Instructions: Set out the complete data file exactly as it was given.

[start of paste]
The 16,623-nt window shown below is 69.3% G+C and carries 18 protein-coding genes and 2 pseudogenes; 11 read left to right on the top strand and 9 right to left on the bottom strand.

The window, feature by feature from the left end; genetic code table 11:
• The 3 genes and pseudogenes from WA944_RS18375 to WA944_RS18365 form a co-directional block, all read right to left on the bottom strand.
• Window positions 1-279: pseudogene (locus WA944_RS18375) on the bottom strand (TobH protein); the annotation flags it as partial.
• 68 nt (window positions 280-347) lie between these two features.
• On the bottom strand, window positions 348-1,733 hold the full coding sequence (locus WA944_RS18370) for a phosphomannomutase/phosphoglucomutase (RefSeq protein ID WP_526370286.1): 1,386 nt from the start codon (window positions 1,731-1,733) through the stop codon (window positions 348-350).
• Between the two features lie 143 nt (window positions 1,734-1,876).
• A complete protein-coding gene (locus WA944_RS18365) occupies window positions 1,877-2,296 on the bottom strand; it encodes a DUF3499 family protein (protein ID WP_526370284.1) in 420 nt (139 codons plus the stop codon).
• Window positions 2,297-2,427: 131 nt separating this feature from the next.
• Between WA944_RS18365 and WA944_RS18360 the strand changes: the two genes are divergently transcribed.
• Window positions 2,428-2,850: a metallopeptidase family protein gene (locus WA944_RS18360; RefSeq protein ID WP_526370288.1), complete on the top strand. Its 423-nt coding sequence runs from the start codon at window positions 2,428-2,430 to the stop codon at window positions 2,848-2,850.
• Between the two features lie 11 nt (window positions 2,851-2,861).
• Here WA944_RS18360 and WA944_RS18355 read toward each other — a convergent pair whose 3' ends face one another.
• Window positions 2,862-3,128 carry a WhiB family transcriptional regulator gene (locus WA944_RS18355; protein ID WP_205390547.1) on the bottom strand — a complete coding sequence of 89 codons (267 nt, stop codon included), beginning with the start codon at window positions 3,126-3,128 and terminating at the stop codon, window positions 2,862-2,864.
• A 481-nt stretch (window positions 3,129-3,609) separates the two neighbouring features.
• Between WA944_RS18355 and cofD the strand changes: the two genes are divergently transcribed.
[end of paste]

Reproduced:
The 16,623-nt window shown below is 69.3% G+C and carries 18 protein-coding genes and 2 pseudogenes; 11 read left to right on the top strand and 9 right to left on the bottom strand.

The window, feature by feature from the left end; genetic code table 11:
• The 3 genes and pseudogenes from WA944_RS18375 to WA944_RS18365 form a co-directional block, all read right to left on the bottom strand.
• Window positions 1-279: pseudogene (locus WA944_RS18375) on the bottom strand (TobH protein); the annotation flags it as partial.
• 68 nt (window positions 280-347) lie between these two features.
• On the bottom strand, window positions 348-1,733 hold the full coding sequence (locus WA944_RS18370) for a phosphomannomutase/phosphoglucomutase (RefSeq protein ID WP_526370286.1): 1,386 nt from the start codon (window positions 1,731-1,733) through the stop codon (window positions 348-350).
• Between the two features lie 143 nt (window positions 1,734-1,876).
• A complete protein-coding gene (locus WA944_RS18365) occupies window positions 1,877-2,296 on the bottom strand; it encodes a DUF3499 family protein (protein ID WP_526370284.1) in 420 nt (139 codons plus the stop codon).
• Window positions 2,297-2,427: 131 nt separating this feature from the next.
• Between WA944_RS18365 and WA944_RS18360 the strand changes: the two genes are divergently transcribed.
• Window positions 2,428-2,850: a metallopeptidase family protein gene (locus WA944_RS18360; RefSeq protein ID WP_526370288.1), complete on the top strand. Its 423-nt coding sequence runs from the start codon at window positions 2,428-2,430 to the stop codon at window positions 2,848-2,850.
• Between the two features lie 11 nt (window positions 2,851-2,861).
• Here WA944_RS18360 and WA944_RS18355 read toward each other — a convergent pair whose 3' ends face one another.
• Window positions 2,862-3,128 carry a WhiB family transcriptional regulator gene (locus WA944_RS18355; protein ID WP_205390547.1) on the bottom strand — a complete coding sequence of 89 codons (267 nt, stop codon included), beginning with the start codon at window positions 3,126-3,128 and terminating at the stop codon, window positions 2,862-2,864.
• A 481-nt stretch (window positions 3,129-3,609) separates the two neighbouring features.
• Between WA944_RS18355 and cofD the strand changes: the two genes are divergently transcribed.